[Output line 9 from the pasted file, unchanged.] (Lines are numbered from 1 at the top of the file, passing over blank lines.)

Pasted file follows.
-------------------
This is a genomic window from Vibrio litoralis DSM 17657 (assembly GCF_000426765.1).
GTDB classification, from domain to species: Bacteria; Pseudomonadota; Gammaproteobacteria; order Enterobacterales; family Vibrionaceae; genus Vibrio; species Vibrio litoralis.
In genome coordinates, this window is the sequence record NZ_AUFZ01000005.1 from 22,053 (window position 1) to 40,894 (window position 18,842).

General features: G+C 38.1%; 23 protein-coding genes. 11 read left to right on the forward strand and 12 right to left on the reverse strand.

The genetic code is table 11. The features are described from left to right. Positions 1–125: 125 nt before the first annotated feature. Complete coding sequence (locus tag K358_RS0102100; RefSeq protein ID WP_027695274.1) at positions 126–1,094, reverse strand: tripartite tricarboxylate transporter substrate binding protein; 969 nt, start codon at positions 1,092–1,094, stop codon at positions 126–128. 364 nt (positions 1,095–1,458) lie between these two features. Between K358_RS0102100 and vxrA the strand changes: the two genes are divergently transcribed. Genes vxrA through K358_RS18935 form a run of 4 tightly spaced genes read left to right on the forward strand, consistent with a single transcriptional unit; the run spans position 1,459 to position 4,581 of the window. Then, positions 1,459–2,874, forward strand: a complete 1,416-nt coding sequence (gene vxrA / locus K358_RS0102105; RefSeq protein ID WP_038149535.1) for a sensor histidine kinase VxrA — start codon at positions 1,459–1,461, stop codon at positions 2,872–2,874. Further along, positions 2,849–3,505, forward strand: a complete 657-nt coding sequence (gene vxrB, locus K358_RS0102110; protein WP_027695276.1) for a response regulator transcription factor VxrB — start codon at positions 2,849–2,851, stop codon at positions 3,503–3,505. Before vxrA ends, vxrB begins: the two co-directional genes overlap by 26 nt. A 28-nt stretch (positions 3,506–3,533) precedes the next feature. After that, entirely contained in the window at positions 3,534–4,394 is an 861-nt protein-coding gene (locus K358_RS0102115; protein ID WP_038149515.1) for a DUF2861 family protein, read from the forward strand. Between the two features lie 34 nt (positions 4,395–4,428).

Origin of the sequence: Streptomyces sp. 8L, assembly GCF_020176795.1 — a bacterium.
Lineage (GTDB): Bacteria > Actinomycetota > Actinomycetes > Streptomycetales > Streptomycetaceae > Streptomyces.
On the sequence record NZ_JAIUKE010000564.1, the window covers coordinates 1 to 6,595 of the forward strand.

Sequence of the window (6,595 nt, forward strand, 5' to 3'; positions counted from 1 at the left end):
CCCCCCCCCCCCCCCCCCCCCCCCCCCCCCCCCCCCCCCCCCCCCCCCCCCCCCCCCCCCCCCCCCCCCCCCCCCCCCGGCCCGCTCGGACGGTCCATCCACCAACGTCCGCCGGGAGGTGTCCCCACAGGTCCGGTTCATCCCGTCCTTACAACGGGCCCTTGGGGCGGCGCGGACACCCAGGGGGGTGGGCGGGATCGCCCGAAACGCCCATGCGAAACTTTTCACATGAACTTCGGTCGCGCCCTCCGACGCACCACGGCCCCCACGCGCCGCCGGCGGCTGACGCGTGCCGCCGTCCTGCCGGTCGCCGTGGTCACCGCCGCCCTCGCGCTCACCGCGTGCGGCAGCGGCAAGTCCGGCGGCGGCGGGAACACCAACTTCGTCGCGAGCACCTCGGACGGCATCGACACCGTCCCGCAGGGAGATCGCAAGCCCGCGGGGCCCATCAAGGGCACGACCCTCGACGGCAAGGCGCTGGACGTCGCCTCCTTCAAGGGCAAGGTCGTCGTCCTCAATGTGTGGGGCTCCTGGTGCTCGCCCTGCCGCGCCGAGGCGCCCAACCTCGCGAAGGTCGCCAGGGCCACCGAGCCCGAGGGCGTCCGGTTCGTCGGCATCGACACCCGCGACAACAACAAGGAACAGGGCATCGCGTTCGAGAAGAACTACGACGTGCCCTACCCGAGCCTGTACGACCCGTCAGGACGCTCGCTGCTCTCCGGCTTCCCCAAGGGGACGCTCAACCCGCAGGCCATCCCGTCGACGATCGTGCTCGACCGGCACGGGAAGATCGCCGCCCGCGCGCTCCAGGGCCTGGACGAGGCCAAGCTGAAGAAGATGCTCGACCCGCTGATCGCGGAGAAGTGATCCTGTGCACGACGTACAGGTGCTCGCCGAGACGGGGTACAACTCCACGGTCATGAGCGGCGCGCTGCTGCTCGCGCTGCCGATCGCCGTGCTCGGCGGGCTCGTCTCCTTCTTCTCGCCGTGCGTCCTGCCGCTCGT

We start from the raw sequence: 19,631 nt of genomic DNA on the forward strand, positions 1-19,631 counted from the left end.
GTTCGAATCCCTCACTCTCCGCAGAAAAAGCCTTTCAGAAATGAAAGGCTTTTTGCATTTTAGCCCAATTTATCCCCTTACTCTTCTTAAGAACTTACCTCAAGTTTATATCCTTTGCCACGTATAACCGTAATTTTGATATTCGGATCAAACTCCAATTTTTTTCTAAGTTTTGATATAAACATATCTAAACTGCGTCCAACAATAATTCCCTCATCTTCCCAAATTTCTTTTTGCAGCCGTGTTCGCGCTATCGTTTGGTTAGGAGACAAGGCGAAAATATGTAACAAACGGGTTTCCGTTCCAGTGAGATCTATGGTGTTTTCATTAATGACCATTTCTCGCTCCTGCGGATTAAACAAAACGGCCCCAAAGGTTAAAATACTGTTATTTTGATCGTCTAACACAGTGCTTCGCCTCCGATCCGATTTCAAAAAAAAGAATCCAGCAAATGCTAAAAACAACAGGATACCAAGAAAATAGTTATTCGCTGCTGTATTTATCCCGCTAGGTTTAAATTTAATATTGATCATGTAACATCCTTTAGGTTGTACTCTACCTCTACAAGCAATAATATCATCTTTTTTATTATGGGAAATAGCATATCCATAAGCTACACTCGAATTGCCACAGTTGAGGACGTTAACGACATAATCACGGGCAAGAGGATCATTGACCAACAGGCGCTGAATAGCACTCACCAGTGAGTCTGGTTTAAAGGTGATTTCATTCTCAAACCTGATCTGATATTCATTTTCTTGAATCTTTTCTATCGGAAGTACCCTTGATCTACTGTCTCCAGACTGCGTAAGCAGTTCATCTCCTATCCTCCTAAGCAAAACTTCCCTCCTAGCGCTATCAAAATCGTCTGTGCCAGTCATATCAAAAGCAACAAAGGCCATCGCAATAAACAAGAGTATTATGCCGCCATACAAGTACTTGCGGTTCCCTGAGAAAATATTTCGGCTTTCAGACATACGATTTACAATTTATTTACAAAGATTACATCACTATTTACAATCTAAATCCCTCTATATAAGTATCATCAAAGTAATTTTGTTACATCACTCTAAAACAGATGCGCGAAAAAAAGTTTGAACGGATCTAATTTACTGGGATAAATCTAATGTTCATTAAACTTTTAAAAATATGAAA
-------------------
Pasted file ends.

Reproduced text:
Sequence of the window (6,595 nt, forward strand, 5' to 3'; positions counted from 1 at the left end):